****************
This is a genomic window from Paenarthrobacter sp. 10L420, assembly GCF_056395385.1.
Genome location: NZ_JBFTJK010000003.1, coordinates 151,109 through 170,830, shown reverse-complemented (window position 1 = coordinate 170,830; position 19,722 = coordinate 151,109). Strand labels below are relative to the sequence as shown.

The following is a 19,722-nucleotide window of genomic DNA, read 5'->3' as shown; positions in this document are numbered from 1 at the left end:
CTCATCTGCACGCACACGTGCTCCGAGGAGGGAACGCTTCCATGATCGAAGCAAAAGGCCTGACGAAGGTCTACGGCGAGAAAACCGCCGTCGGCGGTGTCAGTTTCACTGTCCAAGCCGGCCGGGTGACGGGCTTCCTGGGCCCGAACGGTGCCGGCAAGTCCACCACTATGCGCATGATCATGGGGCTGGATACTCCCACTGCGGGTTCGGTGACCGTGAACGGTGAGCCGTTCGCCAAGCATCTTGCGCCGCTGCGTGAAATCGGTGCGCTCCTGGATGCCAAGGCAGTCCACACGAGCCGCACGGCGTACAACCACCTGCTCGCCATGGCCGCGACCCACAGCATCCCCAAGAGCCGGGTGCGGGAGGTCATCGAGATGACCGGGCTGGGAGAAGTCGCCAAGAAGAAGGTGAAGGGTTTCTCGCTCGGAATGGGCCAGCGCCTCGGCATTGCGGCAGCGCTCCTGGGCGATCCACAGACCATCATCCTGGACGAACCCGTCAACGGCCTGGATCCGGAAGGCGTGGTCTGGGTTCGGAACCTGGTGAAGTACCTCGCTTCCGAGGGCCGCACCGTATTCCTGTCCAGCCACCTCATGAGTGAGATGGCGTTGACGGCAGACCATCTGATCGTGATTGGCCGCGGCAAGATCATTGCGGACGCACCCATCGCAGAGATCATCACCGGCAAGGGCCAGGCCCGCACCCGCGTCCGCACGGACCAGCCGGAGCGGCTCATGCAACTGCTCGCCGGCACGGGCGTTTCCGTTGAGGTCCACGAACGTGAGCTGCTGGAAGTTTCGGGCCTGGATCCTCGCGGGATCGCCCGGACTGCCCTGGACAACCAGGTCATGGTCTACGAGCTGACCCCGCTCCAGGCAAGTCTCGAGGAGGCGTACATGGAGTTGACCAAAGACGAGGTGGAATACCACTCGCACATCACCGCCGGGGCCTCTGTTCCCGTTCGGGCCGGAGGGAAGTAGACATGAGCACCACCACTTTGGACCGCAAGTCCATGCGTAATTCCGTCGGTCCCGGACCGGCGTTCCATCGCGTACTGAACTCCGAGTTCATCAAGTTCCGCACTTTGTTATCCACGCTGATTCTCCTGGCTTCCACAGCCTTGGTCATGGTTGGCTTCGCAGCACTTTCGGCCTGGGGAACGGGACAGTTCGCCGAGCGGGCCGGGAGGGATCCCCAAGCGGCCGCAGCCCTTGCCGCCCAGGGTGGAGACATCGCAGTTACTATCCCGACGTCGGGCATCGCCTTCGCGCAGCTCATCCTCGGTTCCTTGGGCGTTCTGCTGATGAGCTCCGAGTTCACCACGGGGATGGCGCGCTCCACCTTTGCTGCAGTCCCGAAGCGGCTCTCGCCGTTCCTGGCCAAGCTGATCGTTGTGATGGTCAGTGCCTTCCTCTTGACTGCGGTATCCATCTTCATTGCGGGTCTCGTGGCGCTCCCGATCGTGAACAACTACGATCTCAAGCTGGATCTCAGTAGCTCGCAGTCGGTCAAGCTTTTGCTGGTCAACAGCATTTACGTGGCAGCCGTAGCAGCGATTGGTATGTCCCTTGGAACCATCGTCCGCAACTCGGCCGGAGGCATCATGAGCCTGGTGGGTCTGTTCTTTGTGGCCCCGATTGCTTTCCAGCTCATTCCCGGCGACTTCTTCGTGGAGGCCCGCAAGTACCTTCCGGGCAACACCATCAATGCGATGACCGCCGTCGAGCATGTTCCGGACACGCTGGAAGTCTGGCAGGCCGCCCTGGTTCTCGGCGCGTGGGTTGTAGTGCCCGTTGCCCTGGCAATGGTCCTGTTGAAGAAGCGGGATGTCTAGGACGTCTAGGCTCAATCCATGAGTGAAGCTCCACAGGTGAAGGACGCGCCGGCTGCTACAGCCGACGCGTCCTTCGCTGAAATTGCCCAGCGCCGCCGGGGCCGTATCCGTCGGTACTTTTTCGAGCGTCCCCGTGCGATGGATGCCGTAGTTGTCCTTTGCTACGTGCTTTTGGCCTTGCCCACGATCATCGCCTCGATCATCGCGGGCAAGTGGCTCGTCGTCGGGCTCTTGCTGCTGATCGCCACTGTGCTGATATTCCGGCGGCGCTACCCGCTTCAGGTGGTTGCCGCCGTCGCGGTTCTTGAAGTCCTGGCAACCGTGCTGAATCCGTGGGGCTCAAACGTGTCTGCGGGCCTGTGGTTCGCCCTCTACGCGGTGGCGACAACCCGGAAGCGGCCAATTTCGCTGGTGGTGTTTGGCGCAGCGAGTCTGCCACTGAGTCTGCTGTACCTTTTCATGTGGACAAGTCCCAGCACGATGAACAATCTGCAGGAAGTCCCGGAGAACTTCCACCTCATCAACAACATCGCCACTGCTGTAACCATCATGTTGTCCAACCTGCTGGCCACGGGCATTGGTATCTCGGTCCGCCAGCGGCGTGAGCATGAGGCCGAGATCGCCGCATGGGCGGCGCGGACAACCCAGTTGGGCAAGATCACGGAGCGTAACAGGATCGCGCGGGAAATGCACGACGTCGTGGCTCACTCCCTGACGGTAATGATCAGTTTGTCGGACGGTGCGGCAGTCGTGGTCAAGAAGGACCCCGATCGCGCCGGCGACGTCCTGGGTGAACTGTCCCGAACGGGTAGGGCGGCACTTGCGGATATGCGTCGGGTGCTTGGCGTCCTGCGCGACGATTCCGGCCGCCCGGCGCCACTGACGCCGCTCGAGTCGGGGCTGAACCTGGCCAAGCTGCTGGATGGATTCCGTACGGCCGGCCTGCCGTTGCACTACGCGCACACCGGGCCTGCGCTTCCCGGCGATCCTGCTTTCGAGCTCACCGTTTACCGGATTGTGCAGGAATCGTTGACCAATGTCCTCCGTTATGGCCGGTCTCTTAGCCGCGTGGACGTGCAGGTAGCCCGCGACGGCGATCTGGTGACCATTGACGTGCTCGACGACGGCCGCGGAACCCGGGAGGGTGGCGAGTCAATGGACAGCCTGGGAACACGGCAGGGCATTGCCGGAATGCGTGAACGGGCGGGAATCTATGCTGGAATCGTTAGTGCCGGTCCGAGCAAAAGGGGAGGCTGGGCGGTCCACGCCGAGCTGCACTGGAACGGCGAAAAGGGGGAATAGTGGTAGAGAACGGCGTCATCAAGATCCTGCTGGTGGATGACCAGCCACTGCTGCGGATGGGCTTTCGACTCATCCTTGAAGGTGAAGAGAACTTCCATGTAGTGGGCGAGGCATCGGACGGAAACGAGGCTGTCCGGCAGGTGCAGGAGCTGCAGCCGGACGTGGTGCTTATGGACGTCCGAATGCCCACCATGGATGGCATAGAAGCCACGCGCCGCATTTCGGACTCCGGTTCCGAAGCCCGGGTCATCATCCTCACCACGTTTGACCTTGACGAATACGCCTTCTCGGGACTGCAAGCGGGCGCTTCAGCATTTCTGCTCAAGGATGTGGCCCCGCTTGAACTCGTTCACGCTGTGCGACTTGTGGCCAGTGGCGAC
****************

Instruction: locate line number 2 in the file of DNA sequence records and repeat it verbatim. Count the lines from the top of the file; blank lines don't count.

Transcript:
Genome location: NZ_JBFTJK010000003.1, coordinates 151,109 through 170,830, shown reverse-complemented (window position 1 = coordinate 170,830; position 19,722 = coordinate 151,109). Strand labels below are relative to the sequence as shown.